Severe odontogenic infections are routinely treated with little associated morbidity and mortality. Improvements in surgical techniques, antibiotic treatments, and imaging modalities have made associated complications exceedingly rare. A number of complications have been described in the literature including airway obstruction, descending necrotizing mediastinitis, orbital abscess, septic cavernous sinus thrombosis, cerebral abscess, sepsis, necrotizing fasciitis, and Lemierre’s syndrome. The purpose of this article is to discuss the pathophysiology of severe odontogenic infections and the risk factors associated with the development of complications. Given the morbidity and mortality of these conditions, it is important to review the clinical features of each and the diagnostic tools that aid in early recognition.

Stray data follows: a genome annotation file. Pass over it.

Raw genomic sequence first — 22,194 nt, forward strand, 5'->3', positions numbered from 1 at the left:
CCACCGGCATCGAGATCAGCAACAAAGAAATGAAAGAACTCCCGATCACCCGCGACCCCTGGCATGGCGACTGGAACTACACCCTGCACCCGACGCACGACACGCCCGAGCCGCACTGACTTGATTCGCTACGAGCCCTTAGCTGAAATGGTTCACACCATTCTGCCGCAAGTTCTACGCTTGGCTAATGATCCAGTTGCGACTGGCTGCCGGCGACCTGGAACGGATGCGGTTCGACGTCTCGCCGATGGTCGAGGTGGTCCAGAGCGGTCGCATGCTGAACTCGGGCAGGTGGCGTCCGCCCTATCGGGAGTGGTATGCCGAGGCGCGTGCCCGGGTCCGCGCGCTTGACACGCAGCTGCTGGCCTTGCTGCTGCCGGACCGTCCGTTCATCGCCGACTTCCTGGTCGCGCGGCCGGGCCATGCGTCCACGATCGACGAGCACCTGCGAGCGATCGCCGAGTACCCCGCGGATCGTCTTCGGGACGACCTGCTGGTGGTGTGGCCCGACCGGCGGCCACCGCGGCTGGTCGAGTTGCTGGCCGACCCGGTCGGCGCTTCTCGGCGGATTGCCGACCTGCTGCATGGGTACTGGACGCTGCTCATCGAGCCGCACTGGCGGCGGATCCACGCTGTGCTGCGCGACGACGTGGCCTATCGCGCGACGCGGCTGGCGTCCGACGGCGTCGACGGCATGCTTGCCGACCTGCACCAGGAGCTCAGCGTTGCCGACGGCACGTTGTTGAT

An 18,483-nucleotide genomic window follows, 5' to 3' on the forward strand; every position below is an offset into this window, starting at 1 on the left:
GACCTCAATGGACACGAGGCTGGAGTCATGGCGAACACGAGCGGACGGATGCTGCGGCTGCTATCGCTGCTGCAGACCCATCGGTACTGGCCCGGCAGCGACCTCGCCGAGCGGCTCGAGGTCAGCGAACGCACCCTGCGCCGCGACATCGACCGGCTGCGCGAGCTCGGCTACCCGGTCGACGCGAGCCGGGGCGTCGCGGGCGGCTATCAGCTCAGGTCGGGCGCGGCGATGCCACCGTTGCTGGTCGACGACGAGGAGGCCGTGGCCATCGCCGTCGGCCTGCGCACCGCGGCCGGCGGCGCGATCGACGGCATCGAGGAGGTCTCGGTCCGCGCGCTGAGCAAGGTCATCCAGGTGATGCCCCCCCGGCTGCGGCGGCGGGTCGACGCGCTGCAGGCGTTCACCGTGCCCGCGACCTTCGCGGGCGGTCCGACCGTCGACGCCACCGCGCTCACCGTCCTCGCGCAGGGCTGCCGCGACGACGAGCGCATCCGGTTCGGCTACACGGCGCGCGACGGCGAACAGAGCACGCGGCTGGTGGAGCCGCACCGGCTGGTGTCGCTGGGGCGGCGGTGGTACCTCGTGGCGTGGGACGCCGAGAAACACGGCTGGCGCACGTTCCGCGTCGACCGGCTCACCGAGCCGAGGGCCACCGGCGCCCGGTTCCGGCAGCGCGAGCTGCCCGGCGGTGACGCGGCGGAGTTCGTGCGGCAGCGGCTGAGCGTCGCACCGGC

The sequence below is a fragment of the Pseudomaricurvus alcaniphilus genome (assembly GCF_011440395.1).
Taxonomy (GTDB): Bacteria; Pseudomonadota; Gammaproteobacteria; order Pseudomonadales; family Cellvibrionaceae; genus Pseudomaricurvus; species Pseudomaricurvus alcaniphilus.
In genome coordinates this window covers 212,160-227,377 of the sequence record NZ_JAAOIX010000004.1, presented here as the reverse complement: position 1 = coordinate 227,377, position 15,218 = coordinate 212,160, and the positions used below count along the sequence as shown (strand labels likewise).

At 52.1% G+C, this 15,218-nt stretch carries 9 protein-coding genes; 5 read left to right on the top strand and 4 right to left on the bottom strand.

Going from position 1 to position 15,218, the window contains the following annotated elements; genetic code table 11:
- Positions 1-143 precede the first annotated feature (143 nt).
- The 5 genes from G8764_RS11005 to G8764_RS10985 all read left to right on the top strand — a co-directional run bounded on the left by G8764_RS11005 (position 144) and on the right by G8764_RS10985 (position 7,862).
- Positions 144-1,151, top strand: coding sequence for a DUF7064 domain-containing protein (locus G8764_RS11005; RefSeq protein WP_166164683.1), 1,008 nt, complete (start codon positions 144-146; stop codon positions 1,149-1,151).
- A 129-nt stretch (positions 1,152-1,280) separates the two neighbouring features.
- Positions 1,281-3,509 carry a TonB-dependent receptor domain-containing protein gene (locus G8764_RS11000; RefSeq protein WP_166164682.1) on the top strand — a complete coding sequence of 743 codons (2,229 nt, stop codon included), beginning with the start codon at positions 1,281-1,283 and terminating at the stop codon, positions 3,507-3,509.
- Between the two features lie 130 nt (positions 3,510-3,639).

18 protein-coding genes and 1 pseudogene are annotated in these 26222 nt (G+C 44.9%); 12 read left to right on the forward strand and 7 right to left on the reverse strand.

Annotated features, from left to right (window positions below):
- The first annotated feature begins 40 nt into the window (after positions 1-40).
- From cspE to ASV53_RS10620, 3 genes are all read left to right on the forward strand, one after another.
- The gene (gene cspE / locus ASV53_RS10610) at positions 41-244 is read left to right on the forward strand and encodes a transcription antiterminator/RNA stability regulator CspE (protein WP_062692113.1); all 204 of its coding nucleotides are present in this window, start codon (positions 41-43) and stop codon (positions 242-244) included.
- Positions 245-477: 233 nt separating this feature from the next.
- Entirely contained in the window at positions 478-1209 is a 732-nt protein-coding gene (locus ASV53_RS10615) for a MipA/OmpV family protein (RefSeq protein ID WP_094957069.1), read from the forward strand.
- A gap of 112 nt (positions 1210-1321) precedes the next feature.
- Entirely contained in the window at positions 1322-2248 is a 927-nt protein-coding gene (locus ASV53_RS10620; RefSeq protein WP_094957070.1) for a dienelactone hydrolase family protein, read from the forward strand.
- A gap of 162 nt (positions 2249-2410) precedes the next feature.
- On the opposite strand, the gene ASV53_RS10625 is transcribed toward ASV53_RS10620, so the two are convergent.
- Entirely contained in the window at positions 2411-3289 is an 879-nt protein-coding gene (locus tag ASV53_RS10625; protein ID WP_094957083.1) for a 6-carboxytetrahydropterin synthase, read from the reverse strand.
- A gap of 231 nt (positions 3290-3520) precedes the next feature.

|Original language||English (US)|
|State||Published - Dec 2022|
ASJC Scopus subject areas
- Biochemistry, Genetics and Molecular Biology(all)
- Immunology and Microbiology(all)
- Agricultural and Biological Sciences(all)